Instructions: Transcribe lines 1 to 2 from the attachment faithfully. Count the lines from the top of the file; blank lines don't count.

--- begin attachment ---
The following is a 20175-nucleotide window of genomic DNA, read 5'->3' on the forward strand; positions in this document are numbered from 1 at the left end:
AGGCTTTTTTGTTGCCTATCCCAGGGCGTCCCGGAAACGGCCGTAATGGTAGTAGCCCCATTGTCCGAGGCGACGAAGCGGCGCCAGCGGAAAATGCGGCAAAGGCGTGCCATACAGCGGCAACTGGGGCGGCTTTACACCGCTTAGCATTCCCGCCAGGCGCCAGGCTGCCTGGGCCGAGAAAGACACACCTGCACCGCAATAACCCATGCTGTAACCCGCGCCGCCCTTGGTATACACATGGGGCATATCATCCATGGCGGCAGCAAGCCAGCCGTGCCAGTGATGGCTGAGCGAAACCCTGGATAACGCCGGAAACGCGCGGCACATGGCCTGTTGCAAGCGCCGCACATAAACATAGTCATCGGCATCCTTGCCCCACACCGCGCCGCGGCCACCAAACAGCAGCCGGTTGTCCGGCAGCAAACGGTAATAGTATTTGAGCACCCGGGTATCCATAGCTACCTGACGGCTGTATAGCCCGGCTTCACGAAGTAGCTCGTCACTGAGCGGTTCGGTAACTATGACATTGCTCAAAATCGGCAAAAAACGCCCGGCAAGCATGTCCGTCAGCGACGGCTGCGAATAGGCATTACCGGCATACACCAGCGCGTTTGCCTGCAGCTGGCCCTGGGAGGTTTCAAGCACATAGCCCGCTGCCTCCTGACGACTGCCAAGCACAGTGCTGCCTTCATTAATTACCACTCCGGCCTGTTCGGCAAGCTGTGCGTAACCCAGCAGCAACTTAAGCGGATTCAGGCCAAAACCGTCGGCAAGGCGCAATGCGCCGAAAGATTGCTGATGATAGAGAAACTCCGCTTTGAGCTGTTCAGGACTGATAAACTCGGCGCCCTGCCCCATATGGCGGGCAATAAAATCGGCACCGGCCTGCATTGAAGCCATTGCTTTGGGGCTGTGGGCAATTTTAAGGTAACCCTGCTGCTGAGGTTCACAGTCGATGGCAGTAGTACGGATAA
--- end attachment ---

The following is a 20175-nucleotide window of genomic DNA, read 5'->3' on the forward strand; positions in this document are numbered from 1 at the left end:
AGGCTTTTTTGTTGCCTATCCCAGGGCGTCCCGGAAACGGCCGTAATGGTAGTAGCCCCATTGTCCGAGGCGACGAAGCGGCGCCAGCGGAAAATGCGGCAAAGGCGTGCCATACAGCGGCAACTGGGGCGGCTTTACACCGCTTAGCATTCCCGCCAGGCGCCAGGCTGCCTGGGCCGAGAAAGACACACCTGCACCGCAATAACCCATGCTGTAACCCGCGCCGCCCTTGGTATACACATGGGGCATATCATCCATGGCGGCAGCAAGCCAGCCGTGCCAGTGATGGCTGAGCGAAACCCTGGATAACGCCGGAAACGCGCGGCACATGGCCTGTTGCAAGCGCCGCACATAAACATAGTCATCGGCATCCTTGCCCCACACCGCGCCGCGGCCACCAAACAGCAGCCGGTTGTCCGGCAGCAAACGGTAATAGTATTTGAGCACCCGGGTATCCATAGCTACCTGACGGCTGTATAGCCCGGCTTCACGAAGTAGCTCGTCACTGAGCGGTTCGGTAACTATGACATTGCTCAAAATCGGCAAAAAACGCCCGGCAAGCATGTCCGTCAGCGACGGCTGCGAATAGGCATTACCGGCATACACCAGCGCGTTTGCCTGCAGCTGGCCCTGGGAGGTTTCAAGCACATAGCCCGCTGCCTCCTGACGACTGCCAAGCACAGTGCTGCCTTCATTAATTACCACTCCGGCCTGTTCGGCAAGCTGTGCGTAACCCAGCAGCAACTTAAGCGGATTCAGGCCAAAACCGTCGGCAAGGCGCAATGCGCCGAAAGATTGCTGATGATAGAGAAACTCCGCTTTGAGCTGTTCAGGACTGATAAACTCGGCGCCCTGCCCCATATGGCGGGCAATAAAATCGGCACCGGCCTGCATTGAAGCCATTGCTTTGGGGCTGTGGGCAATTTTAAGGTAACCCTGCTGCTGAGGTTCACAGTCGATGGCAGTAGTACGGATAA